But what we are missing in these disagreements, is this. McCain’s nomination of Sarah Palin, and her subsequent introduction speech electrified a moribund conservative movement like nothing else did, or even could have, at that point in our history. We were largely a demoralized movement by 2008, worn down by the disappointing presidency of George W. Bush. While he did keep us safe after 9/11, he betrayed conservatives on very many domestic fronts. Had he sold himself originally as a moderate Republican, we could have used his failures to energize our movement. But since he had suckered us in by proclaiming himself a “compassionate conservative”, conservatives now were stuck with the blame for his big government, big spending ways. The voters had taken note, and wanted nothing to do with conservative politicians. They were unhappy with the last 8 years, even to the point of backing an unknown, radically leftist, Chicago thug politician with absolutely zero experience running anything.
Sarah Palin’s ascension changed the conservative nation overnight. Millions of people who had zero (or even negative) enthusiasm about politics and the 2008 campaign suddenly showed up at Republican Headquarters around the country. The volunteer ranks exploded overnight, and suddenly there were McCain-Palin signs everywhere where previously there were only Obama and “Change We Can Believe In” signs. The conservative movement had received a transfusion of energy, enthusiasm, and optimism that we had lacked for a long, long time. From a personal perspective, though I had grown up in an activist Republican family, I had not been involved in party politics for a long time. I immediately signed up to be a Precinct Committeeman, and now am very active in my county GOP. I bought a button maker and made almost 2000 buttons for the 2008 campaign, most of which were either given or sold for cost to my county GOP HQ. They flew off the shelves as fast as I could make them. We had 10,000 people on our town square for John McCain’s midnight rally on election eve.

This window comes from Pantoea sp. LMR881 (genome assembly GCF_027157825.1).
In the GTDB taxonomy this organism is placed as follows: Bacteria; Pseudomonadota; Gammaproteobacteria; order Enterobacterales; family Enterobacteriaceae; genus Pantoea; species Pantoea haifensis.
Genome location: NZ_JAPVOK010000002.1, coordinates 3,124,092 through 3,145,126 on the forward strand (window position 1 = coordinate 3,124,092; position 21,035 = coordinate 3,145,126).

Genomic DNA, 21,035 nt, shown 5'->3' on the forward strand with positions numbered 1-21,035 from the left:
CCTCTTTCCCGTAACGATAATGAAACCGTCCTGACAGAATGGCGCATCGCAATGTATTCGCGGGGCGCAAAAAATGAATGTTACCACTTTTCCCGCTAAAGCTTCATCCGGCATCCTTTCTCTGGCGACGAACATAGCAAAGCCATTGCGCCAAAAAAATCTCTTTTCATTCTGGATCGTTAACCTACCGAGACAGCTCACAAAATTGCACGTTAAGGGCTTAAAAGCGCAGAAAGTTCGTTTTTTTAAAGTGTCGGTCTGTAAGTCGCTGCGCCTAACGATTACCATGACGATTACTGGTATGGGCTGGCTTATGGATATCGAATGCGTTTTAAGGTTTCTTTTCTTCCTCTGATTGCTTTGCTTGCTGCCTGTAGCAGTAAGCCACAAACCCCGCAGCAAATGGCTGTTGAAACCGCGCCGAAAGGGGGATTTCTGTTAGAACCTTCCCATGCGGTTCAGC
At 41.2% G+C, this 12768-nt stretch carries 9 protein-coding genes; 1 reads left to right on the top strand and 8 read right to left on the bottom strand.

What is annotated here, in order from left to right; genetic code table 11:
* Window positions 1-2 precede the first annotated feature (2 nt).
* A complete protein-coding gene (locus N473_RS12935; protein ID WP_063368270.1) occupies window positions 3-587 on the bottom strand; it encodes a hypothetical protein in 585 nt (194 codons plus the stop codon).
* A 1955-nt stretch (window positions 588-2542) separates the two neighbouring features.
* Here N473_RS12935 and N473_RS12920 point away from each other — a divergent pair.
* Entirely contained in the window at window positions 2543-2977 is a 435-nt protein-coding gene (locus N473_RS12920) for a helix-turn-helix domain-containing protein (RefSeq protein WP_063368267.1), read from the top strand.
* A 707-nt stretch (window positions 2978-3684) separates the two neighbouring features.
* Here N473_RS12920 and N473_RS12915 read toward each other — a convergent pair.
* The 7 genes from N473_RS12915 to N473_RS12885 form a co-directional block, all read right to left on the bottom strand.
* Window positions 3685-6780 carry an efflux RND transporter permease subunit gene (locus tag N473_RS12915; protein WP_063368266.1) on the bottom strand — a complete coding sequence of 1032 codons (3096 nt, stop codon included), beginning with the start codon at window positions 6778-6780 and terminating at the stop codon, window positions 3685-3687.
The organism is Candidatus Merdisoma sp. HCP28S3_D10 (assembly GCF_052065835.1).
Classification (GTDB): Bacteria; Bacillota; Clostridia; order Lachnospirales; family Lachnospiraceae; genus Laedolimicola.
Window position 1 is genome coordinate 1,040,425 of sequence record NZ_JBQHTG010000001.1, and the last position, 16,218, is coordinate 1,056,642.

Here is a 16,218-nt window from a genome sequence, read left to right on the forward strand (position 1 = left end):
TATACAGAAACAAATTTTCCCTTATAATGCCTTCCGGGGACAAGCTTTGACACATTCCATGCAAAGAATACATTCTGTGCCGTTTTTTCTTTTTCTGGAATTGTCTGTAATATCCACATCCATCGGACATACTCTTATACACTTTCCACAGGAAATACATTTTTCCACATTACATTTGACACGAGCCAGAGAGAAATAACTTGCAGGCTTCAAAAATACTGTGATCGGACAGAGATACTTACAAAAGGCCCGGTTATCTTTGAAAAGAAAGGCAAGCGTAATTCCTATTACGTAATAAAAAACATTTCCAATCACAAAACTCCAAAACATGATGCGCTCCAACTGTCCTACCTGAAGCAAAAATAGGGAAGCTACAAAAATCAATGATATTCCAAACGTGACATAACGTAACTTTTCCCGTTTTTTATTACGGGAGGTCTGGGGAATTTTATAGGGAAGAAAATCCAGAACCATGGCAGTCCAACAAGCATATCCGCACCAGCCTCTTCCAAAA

Now, of course, the election did not turn out like we had hoped. My high hopes for a Sarah Palin vice-presidency (and subsequent presidency) now yield sharp pangs of disappointment when I think about them. I haven’t lost my enthusiasm for her, though, and I sincerely believe she will be a player on the national scene for years to come, perhaps even as a national candidate.
But the main point of this diary is not to argue Sarah Palin’s future one way or the other. It is simply to make the point, on this anniversary date of her debut on the national stage, that McCain’s act of nominating her (and of course her magnificent performance at the GOP National Convention) provided the jolt of electricity that restarted the heart of the conservative movement. Barack Obama has been a catalyst with his reckless, dangerous, socialist agenda. But I truly believe that had it not been for Sarah Palin’s nomination, we would not have the effective opposition movement we have today. Perhaps we would still have a Tea Party movement. Perhaps we would still be arguing against nationalized health care at congressional town hall meetings. But the crowds would be much smaller, less effective, and likely less mainstream. Barack Obama may have gotten us off our butts and out on the streets fighting to restore the America the founders intended, but it was Sarah Palin who woke us up and made sure we were awake to see the threat.
Thanks Sarah! Happy Anniversary today, both on your marriage and on your selection. I wish you the best and hope to see many great things from you in the years ahead.
Conservatives, continue to fight the good fight! We can, and will, save our nation.